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I-Team: Complication Rates Made Public for 17,000 Surgeons

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    The agency that runs Medicare has released data about thousands of medical problems suffered by patients who had elective surgeries between 2009 and 2013. The data is most notable because -- for the first time -- names of specific surgeons are listed next to the numbers of complications their patients have experienced. Chris Glorioso reports. (Published Monday, July 20, 2015)

    The agency that runs Medicare has released data about thousands of medical problems suffered by patients who had elective surgeries between 2009 and 2013.

    The data is most notable because -- for the first time -- names of specific surgeons are listed next to the numbers of complications their patients have experienced.

    For more than a year, ProPublica, a nonprofit partner of NBC New York, negotiated with the Centers for Medicare and Medicaid Services to obtain the dataset. ProPublica developed a statistical model that tries to adjust complication rates so surgeons who treat more complex patients are not penalized.

    The results are now searchable on ProPublica's interactive "Surgeon Scorecard."

    ProPublica investigative reporter Marshall Allen said the dataset challenges the traditional notion that patients should shop for hospitals with the best reputations.

    "We found surgeons with high complication rates at some of the most respected prestigious hospitals around the country," Allen said.

    George Lynch, 70, of Park Slope, suffered a near fatal complication in 2013 after his first total knee replacement -- a septic infection that nearly shut down his kidneys. According to the Medicare data, his surgeon had among the highest complication rates in New York state.

    “In one way you could say I got a really tough break, which was I ended up with somebody who had a high complication rate,” Lynch said. “In another, I got a good break because I survived.”

    Lynch said he plans to use the Surgeon Scorecard to find a surgeon with a low complication rate to perform his second knee replacement.

    The dataset of surgery complications is vast but limited in its scope. It includes information about more than 63,000 medical problems that occurred after Medicare elective surgeries -- complications like infections, misaligned prosthetics, accidental punctures and deaths.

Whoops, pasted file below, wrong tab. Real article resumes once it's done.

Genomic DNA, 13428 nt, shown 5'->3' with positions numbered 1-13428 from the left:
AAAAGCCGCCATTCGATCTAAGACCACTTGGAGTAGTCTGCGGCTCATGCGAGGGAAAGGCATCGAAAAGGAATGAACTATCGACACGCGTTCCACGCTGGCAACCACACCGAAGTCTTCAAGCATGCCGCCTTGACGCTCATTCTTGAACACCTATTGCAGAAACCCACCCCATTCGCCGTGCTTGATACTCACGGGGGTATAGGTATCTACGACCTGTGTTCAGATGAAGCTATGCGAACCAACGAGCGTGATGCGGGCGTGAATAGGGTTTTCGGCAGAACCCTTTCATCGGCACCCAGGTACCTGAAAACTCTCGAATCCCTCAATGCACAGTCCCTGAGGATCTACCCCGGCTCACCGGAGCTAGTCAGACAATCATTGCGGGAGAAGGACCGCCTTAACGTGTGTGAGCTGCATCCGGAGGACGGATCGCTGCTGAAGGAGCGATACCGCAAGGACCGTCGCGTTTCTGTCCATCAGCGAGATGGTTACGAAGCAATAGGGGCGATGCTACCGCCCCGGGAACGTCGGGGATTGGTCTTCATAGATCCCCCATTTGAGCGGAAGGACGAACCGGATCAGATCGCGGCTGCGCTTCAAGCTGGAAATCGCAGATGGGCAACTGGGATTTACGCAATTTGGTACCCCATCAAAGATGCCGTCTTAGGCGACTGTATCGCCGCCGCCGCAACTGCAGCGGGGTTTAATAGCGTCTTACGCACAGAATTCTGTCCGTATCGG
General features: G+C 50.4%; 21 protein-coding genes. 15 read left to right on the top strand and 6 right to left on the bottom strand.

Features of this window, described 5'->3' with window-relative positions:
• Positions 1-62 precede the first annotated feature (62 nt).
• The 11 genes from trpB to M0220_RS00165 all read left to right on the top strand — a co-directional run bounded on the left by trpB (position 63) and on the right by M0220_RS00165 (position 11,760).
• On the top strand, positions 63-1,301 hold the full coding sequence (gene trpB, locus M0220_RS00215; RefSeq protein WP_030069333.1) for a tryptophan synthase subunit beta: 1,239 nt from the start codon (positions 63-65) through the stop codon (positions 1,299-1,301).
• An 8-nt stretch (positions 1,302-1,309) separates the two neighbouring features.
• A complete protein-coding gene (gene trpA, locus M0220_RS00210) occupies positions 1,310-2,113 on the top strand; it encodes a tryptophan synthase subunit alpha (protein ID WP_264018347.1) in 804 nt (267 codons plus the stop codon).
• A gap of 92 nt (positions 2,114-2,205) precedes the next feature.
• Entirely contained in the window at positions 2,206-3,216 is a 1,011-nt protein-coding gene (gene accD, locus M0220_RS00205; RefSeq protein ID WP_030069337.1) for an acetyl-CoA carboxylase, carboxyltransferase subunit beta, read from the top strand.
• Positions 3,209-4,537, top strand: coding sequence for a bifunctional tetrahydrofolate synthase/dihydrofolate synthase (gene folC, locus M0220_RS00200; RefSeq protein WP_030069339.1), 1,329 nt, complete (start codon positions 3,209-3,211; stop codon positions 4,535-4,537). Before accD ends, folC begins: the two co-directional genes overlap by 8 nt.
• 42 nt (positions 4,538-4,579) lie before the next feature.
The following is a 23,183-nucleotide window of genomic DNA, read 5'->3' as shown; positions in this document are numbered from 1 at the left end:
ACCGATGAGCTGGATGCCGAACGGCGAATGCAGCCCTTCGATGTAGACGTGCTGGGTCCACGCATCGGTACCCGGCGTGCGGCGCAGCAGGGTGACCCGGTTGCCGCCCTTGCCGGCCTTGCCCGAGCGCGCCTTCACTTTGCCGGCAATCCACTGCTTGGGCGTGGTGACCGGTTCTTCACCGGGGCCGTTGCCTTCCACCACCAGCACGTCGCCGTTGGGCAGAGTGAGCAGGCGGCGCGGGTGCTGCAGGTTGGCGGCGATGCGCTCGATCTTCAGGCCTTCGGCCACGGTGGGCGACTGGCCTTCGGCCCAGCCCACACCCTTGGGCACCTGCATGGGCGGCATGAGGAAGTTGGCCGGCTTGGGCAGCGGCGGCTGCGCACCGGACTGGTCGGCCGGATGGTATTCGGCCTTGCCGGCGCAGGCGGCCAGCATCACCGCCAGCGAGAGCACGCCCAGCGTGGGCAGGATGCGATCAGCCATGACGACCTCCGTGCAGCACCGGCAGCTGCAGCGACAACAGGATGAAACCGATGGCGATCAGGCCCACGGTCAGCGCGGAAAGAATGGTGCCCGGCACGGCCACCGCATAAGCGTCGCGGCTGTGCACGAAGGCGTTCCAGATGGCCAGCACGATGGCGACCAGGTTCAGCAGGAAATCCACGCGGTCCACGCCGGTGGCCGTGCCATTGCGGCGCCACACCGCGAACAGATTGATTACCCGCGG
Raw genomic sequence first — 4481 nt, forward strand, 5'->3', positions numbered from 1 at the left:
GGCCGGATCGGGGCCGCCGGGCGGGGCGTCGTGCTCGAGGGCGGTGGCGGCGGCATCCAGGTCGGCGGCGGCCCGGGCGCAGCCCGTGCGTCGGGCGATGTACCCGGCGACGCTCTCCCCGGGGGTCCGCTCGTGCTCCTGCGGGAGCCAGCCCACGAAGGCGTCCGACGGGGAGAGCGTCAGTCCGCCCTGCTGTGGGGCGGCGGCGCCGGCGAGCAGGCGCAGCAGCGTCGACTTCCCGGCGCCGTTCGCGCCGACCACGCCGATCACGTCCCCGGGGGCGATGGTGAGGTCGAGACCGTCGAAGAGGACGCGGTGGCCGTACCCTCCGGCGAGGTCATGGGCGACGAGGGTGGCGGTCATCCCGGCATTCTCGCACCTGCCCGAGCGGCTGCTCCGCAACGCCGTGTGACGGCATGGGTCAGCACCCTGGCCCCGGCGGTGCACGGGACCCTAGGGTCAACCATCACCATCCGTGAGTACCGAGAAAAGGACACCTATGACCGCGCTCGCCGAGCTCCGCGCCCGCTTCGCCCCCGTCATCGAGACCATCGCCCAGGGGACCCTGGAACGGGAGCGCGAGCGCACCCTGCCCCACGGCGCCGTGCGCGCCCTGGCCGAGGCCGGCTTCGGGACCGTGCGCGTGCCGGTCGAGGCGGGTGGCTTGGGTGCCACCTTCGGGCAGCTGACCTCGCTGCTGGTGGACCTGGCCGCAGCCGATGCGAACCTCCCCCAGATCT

About 17,000 surgeons are included, but only eight specific types of surgeries are tracked. They include three kinds of spinal or neck fusion, knee replacements, hip replacements, laparoscopic gallbladder removals, prostate resections and prostate removals.

    Doctors only schedule those kinds of surgeries if the patient is considered healthy enough.

    "These are surgeries where patients would have a reasonable expectation of not suffering some type of harm, and then we're identifying the cases where they did suffer harm," Allen said.

    The medical community is divided on whether surgeons' names should be made public alongside their complication rates. And some question whether the Medicare data takes into account enough variables that might lead to complications.

    A representative of the American Academy of Orthopaedic Surgeons said the data is limited, partly because it cannot account for a patient’s social habits, which can make complications more likely.

    “I think you need to have a little more information than just this data to choose a surgeon,” said Dr. Joshua Jacobs, a former American Academy of Orthopaedic Surgeons president.

    The Greater New York Hospital Association issued a statement saying the ProPublica analysis has “a number of fundamental flaws, including insufficient patient-specific risk adjustments and too few sample cases, and does not accurately reflect the quality of a surgeon’s performance.”

    ProPublica worked with researchers at the Harvard School of Public Health to try and adjust complication rates so that surgeons who treat older or sicker patients aren’t penalized. Additionally, authors of the statistical model consulted panels of surgery experts to decide which kinds of complications are most likely to have arisen out of those eight procedures.

    Dr. Marty Makary, professor of Public Health at Johns Hopkins University, praised ProPublica for obtaining and analyzing the data. Although complications after surgeries are not necessarily caused by the surgeon, Makary said surgeons are responsible for the overall scope of care.

    “There are a lot of factors involved in doing well after surgery, but the surgeon is the captain of the ship,” Makary said.

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